2 min

Pride Toronto seeks charitable status

AGM marred by contention over notification process

Pride Toronto, the nonprofit organization that manages much of Toronto’s annual Pride festivities, voted to apply for charitable status at its contentious annual general meeting (AGM) on Sep 17.

Despite repeated accusations of arrogance levelled at the board of directors by the membership, the board pushed through most of its agenda at the meeting.

Several members accused the board of failing to give sufficient notice of its intention to pursue charitable status before the meeting, making it difficult for members to cast an informed vote on the issue.

In an open letter to the board former Pride Toronto event logistics manager Lisa Duke asked why the board gave less than 48 hours notice to members about the proposal. Pride Toronto cochair Mark Singh responded in a subsequent message that Pride is simply not required to do so.

At the AGM Pride fundraising director Ryan Lester explained that charitable status would allow Pride Toronto to build an endowment fund that would help it to weather any future financial crises. Lester also noted that charitable status would exempt Pride from up to $25,000 in annual property taxes on office space it is planning to purchase.

“There are a lot of potential synergies in launching an endowment fund in our 30th year,” Lester said.

Revenue Canada regulations prevent charitable organizations from spending more than 10 percent of their resources on advocacy work but the board dismissed concerns that this would hinder Pride’s identity as a political organization.

“I don’t ever foresee that our human rights campaigns will take more than 10 percent of the organization’s budget,” Singh said, noting that the 2009 Pride human rights conference accounted for only about one percent of the budget.

Pride executive director Tracey Sandilands noted that Pride’s human rights activities likely wouldn’t count as partisan advocacy as defined by Revenue Canada.

While the board did answer questions from members, the decision appeared to be a fait accompli.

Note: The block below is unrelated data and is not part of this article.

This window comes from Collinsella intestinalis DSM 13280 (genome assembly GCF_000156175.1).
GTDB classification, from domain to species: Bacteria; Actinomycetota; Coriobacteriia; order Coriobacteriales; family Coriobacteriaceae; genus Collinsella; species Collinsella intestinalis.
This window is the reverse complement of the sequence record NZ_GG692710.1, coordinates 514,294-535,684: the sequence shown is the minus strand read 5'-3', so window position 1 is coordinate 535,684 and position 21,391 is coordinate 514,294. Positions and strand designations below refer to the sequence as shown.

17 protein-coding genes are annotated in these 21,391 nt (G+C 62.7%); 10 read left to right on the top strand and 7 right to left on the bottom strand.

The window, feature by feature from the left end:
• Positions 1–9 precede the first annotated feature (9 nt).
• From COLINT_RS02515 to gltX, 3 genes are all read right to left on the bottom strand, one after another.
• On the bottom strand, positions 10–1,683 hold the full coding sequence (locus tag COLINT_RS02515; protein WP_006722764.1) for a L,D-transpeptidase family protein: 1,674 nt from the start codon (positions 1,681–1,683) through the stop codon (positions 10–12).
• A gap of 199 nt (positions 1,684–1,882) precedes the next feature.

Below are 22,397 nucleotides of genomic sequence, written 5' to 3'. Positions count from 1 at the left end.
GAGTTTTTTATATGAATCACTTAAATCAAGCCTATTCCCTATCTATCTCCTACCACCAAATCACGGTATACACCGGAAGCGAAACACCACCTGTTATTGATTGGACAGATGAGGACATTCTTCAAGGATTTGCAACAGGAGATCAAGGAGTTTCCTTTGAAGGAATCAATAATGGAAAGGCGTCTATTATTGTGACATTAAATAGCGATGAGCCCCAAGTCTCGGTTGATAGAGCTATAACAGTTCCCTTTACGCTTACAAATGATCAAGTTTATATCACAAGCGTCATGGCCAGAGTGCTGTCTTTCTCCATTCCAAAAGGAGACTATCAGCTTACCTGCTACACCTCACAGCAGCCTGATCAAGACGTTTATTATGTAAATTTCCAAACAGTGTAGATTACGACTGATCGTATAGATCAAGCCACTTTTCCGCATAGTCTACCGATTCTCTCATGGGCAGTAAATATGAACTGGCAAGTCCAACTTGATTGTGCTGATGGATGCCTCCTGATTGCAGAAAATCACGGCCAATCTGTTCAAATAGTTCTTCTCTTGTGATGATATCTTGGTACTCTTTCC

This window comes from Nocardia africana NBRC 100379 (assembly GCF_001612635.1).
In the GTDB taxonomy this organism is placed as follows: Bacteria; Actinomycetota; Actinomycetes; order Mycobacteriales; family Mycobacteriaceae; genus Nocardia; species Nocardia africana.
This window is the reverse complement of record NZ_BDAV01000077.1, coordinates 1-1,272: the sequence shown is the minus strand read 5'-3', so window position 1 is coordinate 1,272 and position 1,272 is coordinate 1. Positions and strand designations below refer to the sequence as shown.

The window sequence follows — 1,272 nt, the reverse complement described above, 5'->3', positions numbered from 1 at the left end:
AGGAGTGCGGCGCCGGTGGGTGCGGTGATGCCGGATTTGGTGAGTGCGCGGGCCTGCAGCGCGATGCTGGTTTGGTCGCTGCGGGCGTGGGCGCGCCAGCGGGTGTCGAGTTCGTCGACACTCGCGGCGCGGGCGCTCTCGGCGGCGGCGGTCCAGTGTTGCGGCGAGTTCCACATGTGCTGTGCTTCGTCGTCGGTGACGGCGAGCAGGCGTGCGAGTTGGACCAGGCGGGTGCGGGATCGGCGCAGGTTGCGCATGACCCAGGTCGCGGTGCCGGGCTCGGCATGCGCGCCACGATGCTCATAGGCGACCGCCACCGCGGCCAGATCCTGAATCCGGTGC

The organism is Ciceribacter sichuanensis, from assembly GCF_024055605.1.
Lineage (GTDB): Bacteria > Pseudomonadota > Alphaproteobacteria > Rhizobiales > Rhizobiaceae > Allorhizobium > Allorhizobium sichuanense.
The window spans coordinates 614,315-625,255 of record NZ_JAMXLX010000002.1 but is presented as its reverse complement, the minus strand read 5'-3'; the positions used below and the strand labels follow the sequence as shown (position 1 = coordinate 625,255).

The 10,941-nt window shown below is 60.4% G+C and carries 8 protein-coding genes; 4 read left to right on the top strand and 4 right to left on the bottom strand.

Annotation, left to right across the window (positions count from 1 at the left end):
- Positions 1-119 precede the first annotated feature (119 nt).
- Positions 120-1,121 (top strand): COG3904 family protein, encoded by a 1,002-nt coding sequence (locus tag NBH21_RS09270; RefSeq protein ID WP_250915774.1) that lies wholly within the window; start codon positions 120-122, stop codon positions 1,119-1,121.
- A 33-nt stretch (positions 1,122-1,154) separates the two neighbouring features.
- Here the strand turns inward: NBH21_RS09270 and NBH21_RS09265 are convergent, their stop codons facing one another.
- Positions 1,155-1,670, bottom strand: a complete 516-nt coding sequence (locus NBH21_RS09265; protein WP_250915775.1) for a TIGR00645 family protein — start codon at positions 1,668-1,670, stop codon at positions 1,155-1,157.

“This isn’t a ‘what if,’” said Lester. “It has been analyzed by professionals and approved by the board.”

“I think it’s arrogant,” said Pride member Mark Smith. “You’re asking 70 people here to vote on something just because you say it’s good.”

Ultimately the membership voted overwhelmingly to pursue charitable status, but the controversy did not end there.

Performer Ryan G Hinds asked why the lion’s share of Pride Toronto’s arts and entertainment budget and promotional push went to benefit straight headliners rather than to local queer talent.

Sandilands said Pride needed to have high-profile artists “to get tourism funding.”

Questions about how Pride Toronto spent a $400,000 grant from the federal government’s Marquis Tourism Event Program went unanswered. The board said detailed financial reports are not yet available. Pride Toronto previously stated that the grant, which constituted approximately 15 percent of its budget for 2009, would be used to improve accessibility at Pride events.

Pride’s provisional financial documents show an $80,000 deficit for the 2009 event.

Also at the AGM board member Jim Cullen was elected to replace Singh as male cochair. Daniel Knox and Francisco Alvarez were elected to the board. One board seat remains vacant and Singh says the board could appoint someone to it any time.